On not getting used to this
I am a pastor, and a failure at contemplative spiritual practices. The few meditation sessions I’ve attempted have devolved into list-making within minutes. One silent retreat led to existential navel-gazing. I suffer through silent, individual prayer— in it I find no joy.
Instead, my spiritual practices are material and communal. I bake bread for communion, kneading my way into a shared meal with the people who will eat the bread of life. I take walks, noticing the world given as a gift, with no other purpose than to be enjoyed and loved. I read books that unite me to beautiful, difficult, and complex thinkers who form a communion of saints.
But mostly I love people. My spiritual practice is to hold space for the celebration and sorrow of people’s lives. I love the pitch of human laughter and the varying temperatures of palms pressed into mine. I love textures of skin, the complications of long relationships, the tone of voices woven together in song, the tracks of tears on skin.
Christianity produced an earthy, human set of texts by which we set our lives. In the Gospels Jesus pulls apart fish on a hillside. A woman breaks her best oil jar over his feet, massaging ointment into his worn soles. In another story, Jesus takes earth and his own spit, making holy mud that washes away the stigma of sin from a blind man. The Gospels are stories of bodies that hunger and long, fight and weep, rest and toil, drink and bleed. And the center of Christian worship is a meal in which we claim to ingest God, the body of Jesus becoming part of our bodies.
What do you do when people, your sustaining spiritual practice, are taken away?
In this strange new world marked by the coronavirus, I have continued my pastoral work. I’ve called each of my church’s households to offer a spiritual and emotional check-in for worried times. I’ve conducted online worship, preached to a camera, and gathered worship leaders to test singing on a streaming service. I’ve scheduled slots for digital pastoral care.
My colleagues have performed funerals open only to a few close family members standing six feet apart. There is no touching, no holding one another, no firm hold on a shaking shoulder to let the grieved know they do not bear this death alone. My chaplain friends speak to chronically ill and elderly patients through windows. Others are turned away from offering last rites at the beds of the dying.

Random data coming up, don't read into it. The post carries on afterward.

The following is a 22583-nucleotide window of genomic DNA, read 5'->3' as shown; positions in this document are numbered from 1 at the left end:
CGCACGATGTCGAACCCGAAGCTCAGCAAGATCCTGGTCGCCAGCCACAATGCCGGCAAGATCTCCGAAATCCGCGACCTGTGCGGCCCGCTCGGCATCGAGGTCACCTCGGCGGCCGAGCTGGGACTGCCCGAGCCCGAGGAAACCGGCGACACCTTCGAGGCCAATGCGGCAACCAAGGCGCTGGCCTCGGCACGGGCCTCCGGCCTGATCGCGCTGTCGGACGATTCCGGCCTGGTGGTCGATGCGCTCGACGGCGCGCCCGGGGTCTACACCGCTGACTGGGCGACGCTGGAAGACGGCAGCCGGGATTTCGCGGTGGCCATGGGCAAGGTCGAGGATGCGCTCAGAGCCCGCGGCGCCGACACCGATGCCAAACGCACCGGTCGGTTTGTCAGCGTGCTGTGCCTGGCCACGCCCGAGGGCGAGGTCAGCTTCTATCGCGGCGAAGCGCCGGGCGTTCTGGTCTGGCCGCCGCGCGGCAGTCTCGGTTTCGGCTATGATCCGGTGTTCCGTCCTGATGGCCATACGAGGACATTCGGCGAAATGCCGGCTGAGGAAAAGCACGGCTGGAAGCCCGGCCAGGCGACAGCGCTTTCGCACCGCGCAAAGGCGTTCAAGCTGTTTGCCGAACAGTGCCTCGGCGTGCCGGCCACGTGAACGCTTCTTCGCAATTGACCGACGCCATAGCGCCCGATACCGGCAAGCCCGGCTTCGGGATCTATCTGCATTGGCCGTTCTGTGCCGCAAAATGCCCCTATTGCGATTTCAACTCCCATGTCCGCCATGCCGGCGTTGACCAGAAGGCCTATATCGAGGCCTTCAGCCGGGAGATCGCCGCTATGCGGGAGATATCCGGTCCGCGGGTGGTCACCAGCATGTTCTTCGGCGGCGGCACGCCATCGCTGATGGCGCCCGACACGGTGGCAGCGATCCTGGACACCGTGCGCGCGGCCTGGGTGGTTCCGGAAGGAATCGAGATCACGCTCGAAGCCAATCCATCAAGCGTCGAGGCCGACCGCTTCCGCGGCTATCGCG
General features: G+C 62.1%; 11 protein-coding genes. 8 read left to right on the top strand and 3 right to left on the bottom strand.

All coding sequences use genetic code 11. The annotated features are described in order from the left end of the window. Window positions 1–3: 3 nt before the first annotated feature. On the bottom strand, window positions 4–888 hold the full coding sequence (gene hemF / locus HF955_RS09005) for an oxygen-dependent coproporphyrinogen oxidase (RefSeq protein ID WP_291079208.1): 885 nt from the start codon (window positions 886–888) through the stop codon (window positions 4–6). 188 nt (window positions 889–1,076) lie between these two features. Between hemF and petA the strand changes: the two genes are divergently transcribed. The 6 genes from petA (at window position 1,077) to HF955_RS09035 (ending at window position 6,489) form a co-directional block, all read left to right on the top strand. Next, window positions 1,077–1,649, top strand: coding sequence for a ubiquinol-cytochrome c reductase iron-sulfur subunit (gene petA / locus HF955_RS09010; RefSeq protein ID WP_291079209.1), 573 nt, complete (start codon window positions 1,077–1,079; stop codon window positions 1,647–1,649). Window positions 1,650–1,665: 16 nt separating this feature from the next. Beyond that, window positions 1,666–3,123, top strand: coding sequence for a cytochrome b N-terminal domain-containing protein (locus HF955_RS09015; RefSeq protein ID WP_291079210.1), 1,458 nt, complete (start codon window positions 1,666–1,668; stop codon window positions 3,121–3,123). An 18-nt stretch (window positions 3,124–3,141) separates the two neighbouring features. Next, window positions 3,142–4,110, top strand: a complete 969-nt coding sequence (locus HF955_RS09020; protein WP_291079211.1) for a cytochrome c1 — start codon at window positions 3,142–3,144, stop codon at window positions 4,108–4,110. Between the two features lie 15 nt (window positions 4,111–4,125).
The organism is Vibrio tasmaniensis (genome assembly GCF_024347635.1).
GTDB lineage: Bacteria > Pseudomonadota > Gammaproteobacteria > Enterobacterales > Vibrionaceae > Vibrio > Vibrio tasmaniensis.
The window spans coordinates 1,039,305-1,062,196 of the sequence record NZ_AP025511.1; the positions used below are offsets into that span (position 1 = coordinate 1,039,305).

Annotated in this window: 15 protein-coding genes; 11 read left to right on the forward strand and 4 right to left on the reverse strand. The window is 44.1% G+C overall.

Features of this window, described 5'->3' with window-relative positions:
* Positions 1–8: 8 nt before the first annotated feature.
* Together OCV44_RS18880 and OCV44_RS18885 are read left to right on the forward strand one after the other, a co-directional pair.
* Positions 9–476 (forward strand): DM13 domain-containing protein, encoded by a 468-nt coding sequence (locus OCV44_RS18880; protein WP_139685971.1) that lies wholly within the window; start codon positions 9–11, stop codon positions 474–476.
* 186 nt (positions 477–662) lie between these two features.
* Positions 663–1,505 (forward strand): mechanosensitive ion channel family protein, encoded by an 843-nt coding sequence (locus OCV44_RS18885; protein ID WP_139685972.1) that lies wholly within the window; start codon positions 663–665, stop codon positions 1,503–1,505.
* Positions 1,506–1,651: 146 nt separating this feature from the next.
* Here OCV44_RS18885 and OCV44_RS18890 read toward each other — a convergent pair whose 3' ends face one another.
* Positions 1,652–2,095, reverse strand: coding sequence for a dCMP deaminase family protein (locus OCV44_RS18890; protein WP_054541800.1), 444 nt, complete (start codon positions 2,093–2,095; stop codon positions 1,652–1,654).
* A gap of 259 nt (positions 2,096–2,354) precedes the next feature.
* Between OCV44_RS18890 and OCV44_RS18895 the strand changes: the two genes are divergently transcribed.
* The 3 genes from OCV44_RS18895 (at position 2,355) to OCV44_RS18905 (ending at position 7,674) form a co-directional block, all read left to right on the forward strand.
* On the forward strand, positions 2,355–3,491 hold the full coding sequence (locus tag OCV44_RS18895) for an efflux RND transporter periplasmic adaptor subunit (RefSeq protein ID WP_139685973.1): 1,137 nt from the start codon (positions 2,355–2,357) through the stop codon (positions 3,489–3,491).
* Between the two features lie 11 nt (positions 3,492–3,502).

I’ve tried my best to overcome solitude by attending Facebook concerts and operas. My children have connected with quarantined friends through cell phone play dates. We’ve doodled and danced before screens. But these are mere substitutes for a life I love, a people-d life. There is no replacement for humans.
I’ve thought that maybe now is the time I could reactivate personal spiritual disciplines with intense rigor and focus, attending to my “interior castle” with new zeal. But I’ve decided instead that I want to allow the longing for the physical world, for people, to grow. However long this strange season lasts, I am going to nurture my yearning for human life, for the rituals of food, water, and fire that require other humans to ignite.
Coronavirus snuck into our lives during the liturgical season of Lent, when Christians around the world spend 40 days in waiting, preparation, and expectation for Easter. On Easter Sunday the church enacts a yearly ritual of life being birthed from death. If we were to meet together, in the flesh of being the church we would celebrate Communion. There would be hugs and a shared lunch. We would proclaim a body risen from the dead with our bodies side by side.
This year my Lent may last longer. I anticipate that the absence of my spiritual practice of loving people in their bodies, just as they are, will continue to widen a space that cannot be filled with virtual access. Giving attention to the curve and shape of that empty place, being drawn back to longing for the lives that will fulfill it—this will be enough.